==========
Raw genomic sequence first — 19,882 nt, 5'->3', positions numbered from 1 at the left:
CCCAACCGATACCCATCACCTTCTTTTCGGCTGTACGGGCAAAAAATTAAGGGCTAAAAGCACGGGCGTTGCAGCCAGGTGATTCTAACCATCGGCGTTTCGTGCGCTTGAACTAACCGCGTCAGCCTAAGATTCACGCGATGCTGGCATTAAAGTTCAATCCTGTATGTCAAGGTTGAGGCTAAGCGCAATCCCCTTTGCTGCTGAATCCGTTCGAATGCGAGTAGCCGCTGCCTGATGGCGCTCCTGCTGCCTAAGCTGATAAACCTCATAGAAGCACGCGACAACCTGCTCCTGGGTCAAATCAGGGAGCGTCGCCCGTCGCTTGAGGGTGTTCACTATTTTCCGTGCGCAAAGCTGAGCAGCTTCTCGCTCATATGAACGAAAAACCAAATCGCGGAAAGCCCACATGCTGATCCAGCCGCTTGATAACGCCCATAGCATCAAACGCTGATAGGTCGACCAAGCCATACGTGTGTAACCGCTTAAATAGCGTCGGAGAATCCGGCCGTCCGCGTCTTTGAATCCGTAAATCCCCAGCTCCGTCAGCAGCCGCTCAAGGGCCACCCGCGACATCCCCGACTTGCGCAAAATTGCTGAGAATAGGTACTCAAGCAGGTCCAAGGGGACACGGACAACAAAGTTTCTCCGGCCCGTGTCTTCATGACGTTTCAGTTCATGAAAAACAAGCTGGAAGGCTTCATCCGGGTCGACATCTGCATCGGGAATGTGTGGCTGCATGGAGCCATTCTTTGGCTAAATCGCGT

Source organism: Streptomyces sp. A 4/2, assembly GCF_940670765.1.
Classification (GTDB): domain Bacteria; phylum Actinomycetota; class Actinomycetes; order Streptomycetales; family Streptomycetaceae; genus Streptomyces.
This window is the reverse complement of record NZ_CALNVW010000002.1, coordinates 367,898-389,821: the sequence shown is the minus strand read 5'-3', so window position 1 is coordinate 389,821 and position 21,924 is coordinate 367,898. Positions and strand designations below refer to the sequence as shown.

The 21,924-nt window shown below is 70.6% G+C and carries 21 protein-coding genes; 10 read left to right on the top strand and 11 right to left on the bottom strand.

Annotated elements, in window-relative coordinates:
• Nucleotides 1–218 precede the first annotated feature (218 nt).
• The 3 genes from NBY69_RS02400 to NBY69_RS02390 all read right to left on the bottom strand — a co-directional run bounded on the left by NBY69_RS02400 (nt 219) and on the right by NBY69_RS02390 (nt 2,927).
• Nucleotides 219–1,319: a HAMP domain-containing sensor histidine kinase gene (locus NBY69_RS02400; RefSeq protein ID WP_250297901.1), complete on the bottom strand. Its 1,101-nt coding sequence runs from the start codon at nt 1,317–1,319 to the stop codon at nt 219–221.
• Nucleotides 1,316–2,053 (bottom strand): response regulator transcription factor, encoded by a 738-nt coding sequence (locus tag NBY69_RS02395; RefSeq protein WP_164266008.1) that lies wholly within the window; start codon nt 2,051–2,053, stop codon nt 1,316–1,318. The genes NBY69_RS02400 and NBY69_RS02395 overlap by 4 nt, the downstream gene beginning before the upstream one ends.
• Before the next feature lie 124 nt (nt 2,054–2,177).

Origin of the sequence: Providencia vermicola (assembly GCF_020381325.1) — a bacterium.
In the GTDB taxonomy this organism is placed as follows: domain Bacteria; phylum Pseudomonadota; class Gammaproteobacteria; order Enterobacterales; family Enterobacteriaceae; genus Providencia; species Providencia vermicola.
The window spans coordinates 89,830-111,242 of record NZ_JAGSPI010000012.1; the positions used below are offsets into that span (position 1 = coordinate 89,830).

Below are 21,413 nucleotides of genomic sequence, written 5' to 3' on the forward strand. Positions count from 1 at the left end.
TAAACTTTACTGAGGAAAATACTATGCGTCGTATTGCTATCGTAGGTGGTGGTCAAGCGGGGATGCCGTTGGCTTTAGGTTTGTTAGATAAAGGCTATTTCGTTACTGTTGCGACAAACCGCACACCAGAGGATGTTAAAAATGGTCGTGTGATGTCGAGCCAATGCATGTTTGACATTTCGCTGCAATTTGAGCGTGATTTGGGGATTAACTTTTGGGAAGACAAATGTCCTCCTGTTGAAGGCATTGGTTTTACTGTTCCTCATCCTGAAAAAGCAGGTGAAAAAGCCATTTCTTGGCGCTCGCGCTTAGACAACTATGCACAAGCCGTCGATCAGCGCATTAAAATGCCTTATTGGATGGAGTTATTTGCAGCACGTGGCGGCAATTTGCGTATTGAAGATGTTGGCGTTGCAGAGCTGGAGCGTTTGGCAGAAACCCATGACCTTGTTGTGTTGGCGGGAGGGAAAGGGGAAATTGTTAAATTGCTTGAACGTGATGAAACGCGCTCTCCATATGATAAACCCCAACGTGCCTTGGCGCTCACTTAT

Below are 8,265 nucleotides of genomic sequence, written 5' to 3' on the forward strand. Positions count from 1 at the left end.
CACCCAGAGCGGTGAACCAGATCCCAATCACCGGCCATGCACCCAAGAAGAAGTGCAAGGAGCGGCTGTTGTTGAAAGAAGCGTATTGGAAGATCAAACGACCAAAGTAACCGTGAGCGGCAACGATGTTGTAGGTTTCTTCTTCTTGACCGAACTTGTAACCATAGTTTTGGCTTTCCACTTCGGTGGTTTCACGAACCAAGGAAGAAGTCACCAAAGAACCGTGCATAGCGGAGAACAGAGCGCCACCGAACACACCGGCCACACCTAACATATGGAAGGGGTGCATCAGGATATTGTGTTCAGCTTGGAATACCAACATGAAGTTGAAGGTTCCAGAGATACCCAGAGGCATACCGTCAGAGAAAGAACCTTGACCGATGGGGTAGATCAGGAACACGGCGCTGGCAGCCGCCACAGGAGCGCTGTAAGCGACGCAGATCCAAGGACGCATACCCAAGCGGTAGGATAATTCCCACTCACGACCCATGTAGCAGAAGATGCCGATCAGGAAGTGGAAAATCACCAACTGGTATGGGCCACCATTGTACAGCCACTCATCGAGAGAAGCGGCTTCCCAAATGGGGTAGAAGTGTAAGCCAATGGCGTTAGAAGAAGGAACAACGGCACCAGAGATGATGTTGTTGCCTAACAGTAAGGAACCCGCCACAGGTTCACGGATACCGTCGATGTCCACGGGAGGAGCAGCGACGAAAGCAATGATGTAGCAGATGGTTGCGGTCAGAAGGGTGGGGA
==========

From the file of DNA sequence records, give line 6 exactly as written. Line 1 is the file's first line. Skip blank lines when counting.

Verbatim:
The 21,924-nt window shown below is 70.6% G+C and carries 21 protein-coding genes; 10 read left to right on the top strand and 11 right to left on the bottom strand.